The range of events, planned to wish this year goodbye and welcome the next one, take on an added significance in what has been an arduous year. There has been little cause for joy for businesses and workers alike in an economy buffeted by both cyclical challenges and structural disruption leading to job losses and a sense of insecurity among workers, particularly professionals, managers, executives and technicians. The year also has been marked by convulsions on the global scene, such as Brexit, and ghastly urban attacks in Nice and Berlin that brought home the proximate agency of terror in the everyday life of civilised nations. Few would regret the retreat of 2016 into the calendar of contemporary history.
There is no assurance that 2017 will be better. Yet, the ritual passage of one year into the next at midnight offers a transitional moment of celebratory hope. Vicarious perhaps and certainly psychological, but no less emotionally sustaining for that, the arrival of midnight embodies the possibility that times can get better because no one is fated to live in the past. It is in that spirit that Singaporeans will congregate today to put an uneasy year behind them. With customary gusto, they will breathe in the festive air at several venues, including the Marina Bay Singapore Countdown 2017. For the first time, the celebration will extend to the Civic District, which will be closed to traffic on New Year's Eve to make space for the revelry.
This reclamation of roads for pedestrians' use may play a small but an important part in the national effort to become a car-lite society. Festive occasions dramatise what could become second nature every day, one day. This is the reality that, in a small and densely populated city-state, cars represent a geographical and environmental luxury, not an existential need. Admittedly, the absence of traffic is easier to contemplate when people turn out in large numbers to soak in the holiday atmosphere, than when they are hurrying to or from work. Yet, practice makes new habits perfect. It would be a boon if Singaporeans, who are able to navigate their way through the New Year crowds and get home on public transport, transfer some of those attitudes and skills to moving away from cars in their daily lives. Of course, public transport standards would have to rise to answer to the new demand.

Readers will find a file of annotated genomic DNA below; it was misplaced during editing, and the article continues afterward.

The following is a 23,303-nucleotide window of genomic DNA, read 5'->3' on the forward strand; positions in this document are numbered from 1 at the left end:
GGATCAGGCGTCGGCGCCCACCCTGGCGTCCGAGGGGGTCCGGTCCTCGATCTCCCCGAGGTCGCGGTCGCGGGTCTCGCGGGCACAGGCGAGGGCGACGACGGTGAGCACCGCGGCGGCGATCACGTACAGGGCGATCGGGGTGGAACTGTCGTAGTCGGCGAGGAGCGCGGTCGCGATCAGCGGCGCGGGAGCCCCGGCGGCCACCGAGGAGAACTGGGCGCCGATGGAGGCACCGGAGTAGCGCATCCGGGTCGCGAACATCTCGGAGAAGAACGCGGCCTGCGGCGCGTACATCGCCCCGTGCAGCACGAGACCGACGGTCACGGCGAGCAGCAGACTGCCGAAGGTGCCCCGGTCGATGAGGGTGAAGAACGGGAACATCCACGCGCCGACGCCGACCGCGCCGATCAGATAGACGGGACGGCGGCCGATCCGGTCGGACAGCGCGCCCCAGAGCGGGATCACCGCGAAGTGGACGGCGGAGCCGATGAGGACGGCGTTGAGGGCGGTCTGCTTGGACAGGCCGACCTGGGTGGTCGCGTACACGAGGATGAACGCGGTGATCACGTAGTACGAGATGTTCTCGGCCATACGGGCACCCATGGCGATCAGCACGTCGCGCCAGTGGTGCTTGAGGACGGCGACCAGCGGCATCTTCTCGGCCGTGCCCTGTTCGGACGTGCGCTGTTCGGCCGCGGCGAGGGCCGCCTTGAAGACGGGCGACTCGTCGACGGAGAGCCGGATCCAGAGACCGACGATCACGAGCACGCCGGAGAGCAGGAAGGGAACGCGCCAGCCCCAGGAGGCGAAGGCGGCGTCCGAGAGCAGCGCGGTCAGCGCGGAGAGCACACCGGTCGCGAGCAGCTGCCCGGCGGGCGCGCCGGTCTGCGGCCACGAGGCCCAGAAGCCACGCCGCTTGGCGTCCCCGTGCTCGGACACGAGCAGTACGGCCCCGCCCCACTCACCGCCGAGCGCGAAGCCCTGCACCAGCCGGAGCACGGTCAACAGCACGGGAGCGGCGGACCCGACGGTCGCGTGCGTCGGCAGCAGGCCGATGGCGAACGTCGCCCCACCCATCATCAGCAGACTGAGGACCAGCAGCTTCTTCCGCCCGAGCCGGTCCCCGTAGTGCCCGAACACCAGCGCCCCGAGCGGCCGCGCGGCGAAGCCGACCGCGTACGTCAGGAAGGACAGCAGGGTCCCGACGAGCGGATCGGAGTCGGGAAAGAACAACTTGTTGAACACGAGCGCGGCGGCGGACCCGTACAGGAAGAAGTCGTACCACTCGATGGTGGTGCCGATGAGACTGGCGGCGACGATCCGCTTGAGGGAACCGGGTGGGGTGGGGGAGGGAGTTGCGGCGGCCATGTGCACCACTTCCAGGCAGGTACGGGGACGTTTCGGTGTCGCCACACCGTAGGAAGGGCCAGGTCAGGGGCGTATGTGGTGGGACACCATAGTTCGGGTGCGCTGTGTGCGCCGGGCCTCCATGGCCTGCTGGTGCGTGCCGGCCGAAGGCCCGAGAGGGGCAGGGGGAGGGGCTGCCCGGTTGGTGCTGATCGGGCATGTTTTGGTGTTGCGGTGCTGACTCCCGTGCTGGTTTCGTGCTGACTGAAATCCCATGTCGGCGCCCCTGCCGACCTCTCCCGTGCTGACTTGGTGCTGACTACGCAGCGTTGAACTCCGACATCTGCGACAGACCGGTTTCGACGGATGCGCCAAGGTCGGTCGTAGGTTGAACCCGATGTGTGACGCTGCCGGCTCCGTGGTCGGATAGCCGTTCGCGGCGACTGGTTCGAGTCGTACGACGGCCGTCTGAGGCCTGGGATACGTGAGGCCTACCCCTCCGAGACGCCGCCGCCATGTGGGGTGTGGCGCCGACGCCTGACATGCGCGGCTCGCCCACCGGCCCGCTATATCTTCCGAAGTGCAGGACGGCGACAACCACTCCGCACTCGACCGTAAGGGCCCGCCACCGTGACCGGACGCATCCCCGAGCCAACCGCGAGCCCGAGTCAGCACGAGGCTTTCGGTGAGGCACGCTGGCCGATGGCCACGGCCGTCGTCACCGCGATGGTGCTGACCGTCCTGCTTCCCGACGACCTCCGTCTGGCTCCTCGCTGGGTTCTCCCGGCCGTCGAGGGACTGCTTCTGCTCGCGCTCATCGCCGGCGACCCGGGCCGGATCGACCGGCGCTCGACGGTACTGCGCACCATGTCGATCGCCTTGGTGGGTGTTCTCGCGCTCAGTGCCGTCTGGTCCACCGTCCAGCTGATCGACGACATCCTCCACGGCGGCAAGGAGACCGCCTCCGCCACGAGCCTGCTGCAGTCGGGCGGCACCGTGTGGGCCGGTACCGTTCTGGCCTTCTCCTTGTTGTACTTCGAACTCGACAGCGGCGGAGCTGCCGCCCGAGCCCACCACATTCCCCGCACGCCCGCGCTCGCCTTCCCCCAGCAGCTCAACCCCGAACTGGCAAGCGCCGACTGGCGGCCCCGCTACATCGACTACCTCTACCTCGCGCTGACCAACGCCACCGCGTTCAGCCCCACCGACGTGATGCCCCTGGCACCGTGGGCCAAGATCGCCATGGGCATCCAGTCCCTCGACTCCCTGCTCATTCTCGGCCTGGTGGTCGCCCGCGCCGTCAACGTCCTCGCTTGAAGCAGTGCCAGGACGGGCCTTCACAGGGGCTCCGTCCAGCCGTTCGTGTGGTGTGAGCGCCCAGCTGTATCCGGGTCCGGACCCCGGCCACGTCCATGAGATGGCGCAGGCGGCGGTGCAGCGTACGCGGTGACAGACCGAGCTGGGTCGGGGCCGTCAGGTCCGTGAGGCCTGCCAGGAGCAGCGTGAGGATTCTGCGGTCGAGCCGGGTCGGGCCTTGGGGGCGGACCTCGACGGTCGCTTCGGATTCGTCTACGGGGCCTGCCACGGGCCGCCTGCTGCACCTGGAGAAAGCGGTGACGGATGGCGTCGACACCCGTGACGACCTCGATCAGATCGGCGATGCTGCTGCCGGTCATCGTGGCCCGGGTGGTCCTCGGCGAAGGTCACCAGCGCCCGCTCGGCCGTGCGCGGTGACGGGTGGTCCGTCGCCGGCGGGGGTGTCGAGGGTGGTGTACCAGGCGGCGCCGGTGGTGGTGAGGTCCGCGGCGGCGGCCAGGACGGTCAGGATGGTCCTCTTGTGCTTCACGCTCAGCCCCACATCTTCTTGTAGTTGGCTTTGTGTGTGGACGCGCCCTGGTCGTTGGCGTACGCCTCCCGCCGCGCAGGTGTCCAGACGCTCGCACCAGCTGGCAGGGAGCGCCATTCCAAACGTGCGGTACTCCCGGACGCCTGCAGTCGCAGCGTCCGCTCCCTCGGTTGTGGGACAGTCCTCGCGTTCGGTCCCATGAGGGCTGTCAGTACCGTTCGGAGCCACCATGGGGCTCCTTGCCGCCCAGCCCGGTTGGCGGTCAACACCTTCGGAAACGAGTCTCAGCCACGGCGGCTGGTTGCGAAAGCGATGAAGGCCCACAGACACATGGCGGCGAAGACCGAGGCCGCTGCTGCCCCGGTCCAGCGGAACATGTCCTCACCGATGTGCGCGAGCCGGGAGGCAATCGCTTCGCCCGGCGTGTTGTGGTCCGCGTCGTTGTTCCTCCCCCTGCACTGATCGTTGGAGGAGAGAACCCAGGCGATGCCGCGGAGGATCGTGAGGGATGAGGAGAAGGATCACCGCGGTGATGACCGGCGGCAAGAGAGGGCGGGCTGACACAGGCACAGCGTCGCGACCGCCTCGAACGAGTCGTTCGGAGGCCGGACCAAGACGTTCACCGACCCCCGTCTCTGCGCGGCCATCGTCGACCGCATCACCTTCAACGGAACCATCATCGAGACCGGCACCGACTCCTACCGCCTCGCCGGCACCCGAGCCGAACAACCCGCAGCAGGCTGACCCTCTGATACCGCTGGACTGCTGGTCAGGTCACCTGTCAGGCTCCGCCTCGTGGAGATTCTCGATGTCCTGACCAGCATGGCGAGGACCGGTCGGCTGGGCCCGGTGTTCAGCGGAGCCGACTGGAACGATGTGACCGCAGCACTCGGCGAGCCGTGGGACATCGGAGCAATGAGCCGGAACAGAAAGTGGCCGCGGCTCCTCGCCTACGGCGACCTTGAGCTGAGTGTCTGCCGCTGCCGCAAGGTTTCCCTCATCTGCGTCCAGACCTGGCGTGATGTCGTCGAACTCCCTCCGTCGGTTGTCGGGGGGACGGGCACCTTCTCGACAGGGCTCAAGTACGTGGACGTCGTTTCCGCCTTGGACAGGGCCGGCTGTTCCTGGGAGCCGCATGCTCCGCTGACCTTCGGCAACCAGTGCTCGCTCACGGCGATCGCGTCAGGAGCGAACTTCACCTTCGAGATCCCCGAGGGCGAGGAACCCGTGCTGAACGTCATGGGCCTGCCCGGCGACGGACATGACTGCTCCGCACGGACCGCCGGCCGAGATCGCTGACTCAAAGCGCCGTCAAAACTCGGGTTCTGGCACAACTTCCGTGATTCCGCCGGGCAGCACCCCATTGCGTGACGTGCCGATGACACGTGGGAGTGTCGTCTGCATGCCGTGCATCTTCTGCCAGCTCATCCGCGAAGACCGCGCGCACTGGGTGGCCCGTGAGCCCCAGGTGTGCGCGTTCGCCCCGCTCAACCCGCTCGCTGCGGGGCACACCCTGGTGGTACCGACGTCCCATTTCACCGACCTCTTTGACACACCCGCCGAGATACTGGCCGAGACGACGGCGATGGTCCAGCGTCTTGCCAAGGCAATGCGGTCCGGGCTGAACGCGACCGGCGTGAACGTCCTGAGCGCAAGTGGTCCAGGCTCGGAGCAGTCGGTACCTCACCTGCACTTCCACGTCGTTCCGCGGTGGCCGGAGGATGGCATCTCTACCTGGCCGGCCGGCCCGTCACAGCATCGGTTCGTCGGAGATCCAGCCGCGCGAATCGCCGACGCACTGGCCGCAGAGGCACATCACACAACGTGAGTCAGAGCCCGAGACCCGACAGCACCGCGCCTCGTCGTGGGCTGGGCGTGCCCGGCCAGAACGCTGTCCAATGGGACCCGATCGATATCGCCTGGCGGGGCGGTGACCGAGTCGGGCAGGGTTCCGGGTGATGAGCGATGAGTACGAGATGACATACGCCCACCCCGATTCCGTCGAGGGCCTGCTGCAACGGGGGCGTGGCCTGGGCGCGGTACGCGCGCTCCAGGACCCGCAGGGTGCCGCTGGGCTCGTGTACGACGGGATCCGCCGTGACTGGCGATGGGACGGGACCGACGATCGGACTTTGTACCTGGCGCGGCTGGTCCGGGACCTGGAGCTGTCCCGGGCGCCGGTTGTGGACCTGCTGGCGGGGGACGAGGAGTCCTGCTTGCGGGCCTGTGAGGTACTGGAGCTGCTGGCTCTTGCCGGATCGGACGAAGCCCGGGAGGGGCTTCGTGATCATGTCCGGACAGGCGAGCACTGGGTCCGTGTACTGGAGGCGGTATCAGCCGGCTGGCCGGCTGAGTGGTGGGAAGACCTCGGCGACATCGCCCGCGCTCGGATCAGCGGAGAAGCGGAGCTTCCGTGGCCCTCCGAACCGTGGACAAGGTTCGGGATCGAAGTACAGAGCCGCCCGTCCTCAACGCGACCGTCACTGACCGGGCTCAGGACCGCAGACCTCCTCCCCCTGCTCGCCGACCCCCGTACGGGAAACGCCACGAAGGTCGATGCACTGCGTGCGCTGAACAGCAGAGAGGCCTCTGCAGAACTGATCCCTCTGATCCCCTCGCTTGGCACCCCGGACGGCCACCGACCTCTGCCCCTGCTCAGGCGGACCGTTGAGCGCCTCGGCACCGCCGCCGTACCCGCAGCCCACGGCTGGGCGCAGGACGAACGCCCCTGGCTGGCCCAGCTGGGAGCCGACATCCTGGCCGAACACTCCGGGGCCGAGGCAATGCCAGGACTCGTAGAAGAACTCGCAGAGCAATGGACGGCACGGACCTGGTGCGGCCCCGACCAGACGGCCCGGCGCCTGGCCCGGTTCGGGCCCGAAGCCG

The road closures also are a motif of living safely in dangerous times. Anywhere, large gatherings on iconic occasions attract the attention of terrorists with heinous plots for attacks whose numerical casualties might be multiplied by the significance of the occasion. To cancel countdown parties would be to bow to their ability to alter a nation's way of life. However, it is essential that Singaporeans keep their wits about them and stay vigilant, even as they lose themselves in the celebratory spirit of the moment.